Where is my smart and curious Castle that loves puzzles and mysteries and knows Beckett better than anyone? If he’s going to mad it should be because he knows she’s doing something dangerous and shutting him out, not because he has no clue.  Remember the charming guy who got the case files off of Beckett’s desk in the pilot episode, “Flowers for Your Grave”?  Why isn’t Castle doing everything he can to figure out what she’s up too?  There could be lots of comedy mined from that.  Instead he’s amored with his stupid home security system. ( I ranted about Lucy when it was first introduced so I’m not getting back into it now.)

To try and make up for this cluelessness this episode has a B-storyline of Castle being the one that understands that Mia has been hiding away from life and really wants to get out there and experience things.  He makes a real difference for and, thanks to Castle, now she will.  So, Castle figures out Mia’s entire psyche in less than a day – but he can’t figure out what’s up with Beckett?!

Castle Season 8 Episode 5

The Wrap Up

The Castle we have now is overly silly, full of humor about smelly flatulence. getting shot in the butt, and Beckett’s beautiful behind.  Once again, the positive highlight of the episode and the only comic moments I really enjoyed was with Castle’s Mom Martha Rogers (Susan Sullivan). I especially loved her scene with Mia. Martha’s always happy to meet a fan – no matter how strange!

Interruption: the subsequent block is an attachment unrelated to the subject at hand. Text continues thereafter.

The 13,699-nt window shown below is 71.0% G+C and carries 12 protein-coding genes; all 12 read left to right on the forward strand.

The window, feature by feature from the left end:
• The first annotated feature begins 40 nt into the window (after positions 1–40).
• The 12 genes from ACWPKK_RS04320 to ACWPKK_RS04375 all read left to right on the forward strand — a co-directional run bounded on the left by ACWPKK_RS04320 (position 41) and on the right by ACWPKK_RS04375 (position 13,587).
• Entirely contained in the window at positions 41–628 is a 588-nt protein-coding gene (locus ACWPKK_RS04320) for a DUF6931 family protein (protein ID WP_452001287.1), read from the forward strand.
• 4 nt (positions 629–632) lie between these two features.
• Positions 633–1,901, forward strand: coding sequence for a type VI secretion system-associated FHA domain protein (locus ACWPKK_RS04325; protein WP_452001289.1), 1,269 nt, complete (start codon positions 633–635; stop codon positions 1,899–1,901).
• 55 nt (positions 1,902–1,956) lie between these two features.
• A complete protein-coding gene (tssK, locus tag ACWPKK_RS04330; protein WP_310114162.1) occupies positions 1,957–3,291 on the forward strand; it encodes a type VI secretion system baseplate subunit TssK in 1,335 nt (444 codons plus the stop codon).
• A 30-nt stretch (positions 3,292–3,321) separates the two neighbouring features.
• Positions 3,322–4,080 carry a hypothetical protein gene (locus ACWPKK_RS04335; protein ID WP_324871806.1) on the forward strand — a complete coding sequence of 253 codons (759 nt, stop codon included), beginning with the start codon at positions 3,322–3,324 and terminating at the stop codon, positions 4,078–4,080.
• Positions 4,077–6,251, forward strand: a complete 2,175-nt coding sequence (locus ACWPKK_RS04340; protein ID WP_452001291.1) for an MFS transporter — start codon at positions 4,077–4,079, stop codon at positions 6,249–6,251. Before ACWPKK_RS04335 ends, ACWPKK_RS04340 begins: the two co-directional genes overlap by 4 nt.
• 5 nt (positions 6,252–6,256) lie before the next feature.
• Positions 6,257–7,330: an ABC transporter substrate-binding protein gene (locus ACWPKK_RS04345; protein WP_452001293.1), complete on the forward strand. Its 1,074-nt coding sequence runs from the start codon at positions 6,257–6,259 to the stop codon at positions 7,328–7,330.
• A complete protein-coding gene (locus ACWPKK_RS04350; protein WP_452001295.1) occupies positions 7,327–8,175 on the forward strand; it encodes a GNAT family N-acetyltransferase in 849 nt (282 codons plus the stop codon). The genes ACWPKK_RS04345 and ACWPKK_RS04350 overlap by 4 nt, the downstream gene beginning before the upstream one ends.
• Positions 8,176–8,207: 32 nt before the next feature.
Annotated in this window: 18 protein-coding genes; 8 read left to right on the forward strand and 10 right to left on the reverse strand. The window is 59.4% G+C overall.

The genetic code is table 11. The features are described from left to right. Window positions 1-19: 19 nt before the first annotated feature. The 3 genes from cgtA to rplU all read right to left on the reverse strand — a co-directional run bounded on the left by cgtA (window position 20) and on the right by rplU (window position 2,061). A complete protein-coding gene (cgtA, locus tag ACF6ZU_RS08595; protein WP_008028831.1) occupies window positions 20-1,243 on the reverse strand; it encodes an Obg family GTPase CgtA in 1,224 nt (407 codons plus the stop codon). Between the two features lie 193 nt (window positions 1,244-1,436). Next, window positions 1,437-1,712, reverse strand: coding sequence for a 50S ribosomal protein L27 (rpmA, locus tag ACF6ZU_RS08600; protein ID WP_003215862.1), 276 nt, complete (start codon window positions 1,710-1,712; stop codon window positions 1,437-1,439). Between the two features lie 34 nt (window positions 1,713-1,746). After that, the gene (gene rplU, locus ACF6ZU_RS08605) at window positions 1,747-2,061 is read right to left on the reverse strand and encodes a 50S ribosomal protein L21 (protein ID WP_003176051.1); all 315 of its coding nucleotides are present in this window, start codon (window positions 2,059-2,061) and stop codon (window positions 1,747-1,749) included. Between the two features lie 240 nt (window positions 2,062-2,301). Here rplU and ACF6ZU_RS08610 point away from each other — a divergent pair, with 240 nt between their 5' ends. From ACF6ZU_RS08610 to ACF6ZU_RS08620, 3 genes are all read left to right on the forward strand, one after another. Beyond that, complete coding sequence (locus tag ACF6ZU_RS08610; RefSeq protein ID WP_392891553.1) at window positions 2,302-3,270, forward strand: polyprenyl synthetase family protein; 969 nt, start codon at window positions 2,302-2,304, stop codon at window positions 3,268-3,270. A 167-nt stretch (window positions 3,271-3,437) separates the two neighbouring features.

Castle Season 8 Episode 5

This episode also had Castle’s daughter Alexis Castle (Molly Quinn) and whatever for hire Hayley Shipton (Toks Olagundoye).  The good news is they weren’t working together.  Alexis was a benign presence this week, which was a lovely change.  As for Hayley, it still doesn’t make sense that she’s around or that she knows Castle well enough to figure out he knows the people to call if one needs to get rid of very expensive cars.  It was strange that Beckett was so willing to let her in on the case so intimately.

Yes, there was a case.  Buried under all the slapstick and fratboy humor it may even have been a good one.  Who knows?  What I do know is this new direction of Castle hasn’t helped the ratings any.  It’s practically the anti-Castle.  The show will be on a three week hiatus – returning in early November.  For the first time ever I can honestly say I won’t miss it.  Hopefully something is being done to future episodes to get this show back on track.

Want more news and views on Castle and other TV shows? You can follow me on Twitter.

[Photos via ABC]